Relative adrenal insufficiency in decompensated cirrhosis. relationship to short-term risk of severe sepsis, hepatorenal syndrome and death.
Hepatology. 2013 May 31;
Authors: Acevedo J, Fernández J, Prado V, Silva A, Castro M, Pavesi M, Roca D, Jimenez W, Ginès P, Arroyo V
BACKGROUND: The prevalence of relative adrenal insufficiency (RAI) in critically ill cirrhotic patients with severe sepsis is over 60% and associated features include poor liver function, renal failure, refractory shock and high mortality. RAI may also develop in non-critically ill cirrhotic patients but its relationship to clinical course has not yet been assessed. The current study was performed in 143 non-critically ill cirrhotic patients admitted for acute decompensation. METHODS: Within 24h after hospitalization adrenal function, plasma renin activity, plasma noradrenaline and vasopressin concentration, and serum levels of nitric oxide, IL-6 and TNF-α were determined. RAI was defined as a serum total cortisol increase <9 μg/dL after 250 μg of intravenous corticotropin from basal values <35 μg/dL. Patients were followed-up during 3 months. RESULTS: RAI was detected in 26% of patients (n=37). At baseline, patients with RAI presented lower mean arterial pressure (76±12 vs. 83±14 mmHg, p=0.009) and serum sodium (131±7 vs. 135±5 mEq/L, p=0.007) and higher BUN (32±24 vs. 24±15 mg/dl, p=0.06), plasma renin activity (7.1±9.9 vs. 3.4±5.6 ng/mL*h, p=0.03) and noradrenaline concentration (544±334 vs. 402±316 pg/ml, p=0.02). During follow-up patients with RAI presented a higher probability of infection (41% vs. 21%, p=0.008), severe sepsis (27% vs. 9%, p=0.003), type-1 HRS (16% vs. 3%, p=0.002) and death (22% vs. 7%, p=0.01). CONCLUSIONS: RAI is frequent in non-critically ill patients with acute decompensation of cirrhosis. As compared with those with normal adrenal function, patients with RAI present greater impairment of circulatory and renal function, higher probability of severe sepsis and type-1 HRS and higher short-term mortality. (HEPATOLOGY 2013.).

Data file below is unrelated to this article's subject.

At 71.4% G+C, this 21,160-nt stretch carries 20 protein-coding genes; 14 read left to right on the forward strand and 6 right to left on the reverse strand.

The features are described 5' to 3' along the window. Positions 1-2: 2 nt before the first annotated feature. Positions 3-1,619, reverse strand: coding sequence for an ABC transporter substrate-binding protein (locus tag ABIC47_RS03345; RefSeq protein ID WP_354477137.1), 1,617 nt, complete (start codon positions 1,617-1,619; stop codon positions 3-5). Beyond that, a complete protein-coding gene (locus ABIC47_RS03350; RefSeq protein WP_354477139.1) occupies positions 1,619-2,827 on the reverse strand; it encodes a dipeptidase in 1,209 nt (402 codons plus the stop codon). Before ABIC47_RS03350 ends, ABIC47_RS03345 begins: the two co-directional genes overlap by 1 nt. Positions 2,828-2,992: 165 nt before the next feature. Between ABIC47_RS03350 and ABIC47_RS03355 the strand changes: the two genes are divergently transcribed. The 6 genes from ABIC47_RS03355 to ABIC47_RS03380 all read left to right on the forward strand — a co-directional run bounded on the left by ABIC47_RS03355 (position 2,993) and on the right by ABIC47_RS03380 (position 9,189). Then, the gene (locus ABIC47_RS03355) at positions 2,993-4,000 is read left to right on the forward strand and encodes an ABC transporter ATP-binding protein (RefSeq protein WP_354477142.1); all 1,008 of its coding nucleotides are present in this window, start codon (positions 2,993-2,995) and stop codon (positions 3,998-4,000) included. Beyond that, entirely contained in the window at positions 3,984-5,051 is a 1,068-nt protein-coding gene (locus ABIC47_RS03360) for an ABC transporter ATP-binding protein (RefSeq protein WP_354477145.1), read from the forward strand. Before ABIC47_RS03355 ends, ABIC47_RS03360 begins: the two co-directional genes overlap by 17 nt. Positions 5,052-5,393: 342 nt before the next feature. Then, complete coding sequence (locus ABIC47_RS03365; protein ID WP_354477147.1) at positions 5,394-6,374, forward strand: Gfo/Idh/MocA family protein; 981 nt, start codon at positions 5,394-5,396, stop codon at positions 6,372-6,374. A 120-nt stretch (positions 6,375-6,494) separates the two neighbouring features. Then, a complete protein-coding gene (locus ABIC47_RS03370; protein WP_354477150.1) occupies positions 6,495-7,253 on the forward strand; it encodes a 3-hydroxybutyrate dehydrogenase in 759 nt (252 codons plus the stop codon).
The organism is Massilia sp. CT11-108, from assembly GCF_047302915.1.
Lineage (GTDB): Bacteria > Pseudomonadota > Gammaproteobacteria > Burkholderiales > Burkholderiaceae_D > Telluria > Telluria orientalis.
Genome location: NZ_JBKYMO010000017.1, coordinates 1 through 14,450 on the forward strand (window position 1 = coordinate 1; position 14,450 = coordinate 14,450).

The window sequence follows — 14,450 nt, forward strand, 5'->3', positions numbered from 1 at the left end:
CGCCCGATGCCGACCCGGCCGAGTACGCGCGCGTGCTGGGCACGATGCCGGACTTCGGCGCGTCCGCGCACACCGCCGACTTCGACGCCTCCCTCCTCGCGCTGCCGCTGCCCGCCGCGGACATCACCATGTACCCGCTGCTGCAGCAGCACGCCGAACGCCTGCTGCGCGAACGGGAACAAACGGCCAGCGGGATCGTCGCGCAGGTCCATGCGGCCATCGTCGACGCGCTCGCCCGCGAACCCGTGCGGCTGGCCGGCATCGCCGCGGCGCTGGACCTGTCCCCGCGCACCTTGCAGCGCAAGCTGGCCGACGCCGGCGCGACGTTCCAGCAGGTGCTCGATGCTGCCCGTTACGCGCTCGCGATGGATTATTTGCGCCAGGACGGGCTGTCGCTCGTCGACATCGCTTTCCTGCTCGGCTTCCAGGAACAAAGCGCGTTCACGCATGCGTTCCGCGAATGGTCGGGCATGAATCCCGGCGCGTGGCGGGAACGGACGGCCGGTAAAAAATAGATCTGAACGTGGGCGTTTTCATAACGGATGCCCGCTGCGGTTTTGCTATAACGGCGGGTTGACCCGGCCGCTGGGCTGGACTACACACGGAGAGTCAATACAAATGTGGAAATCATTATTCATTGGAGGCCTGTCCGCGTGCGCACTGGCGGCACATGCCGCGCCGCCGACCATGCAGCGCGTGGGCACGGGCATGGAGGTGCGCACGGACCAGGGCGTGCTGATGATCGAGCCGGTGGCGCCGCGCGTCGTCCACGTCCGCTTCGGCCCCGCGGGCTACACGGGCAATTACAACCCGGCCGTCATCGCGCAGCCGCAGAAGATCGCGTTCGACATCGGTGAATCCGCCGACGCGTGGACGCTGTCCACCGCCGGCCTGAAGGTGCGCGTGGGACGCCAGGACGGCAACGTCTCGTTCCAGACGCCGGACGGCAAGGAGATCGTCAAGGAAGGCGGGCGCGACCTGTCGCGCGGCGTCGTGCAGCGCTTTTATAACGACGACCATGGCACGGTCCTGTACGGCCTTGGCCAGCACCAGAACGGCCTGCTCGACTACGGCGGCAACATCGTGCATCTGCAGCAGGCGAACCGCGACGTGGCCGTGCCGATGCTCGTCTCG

PMID: 23728792 [PubMed - as supplied by publisher]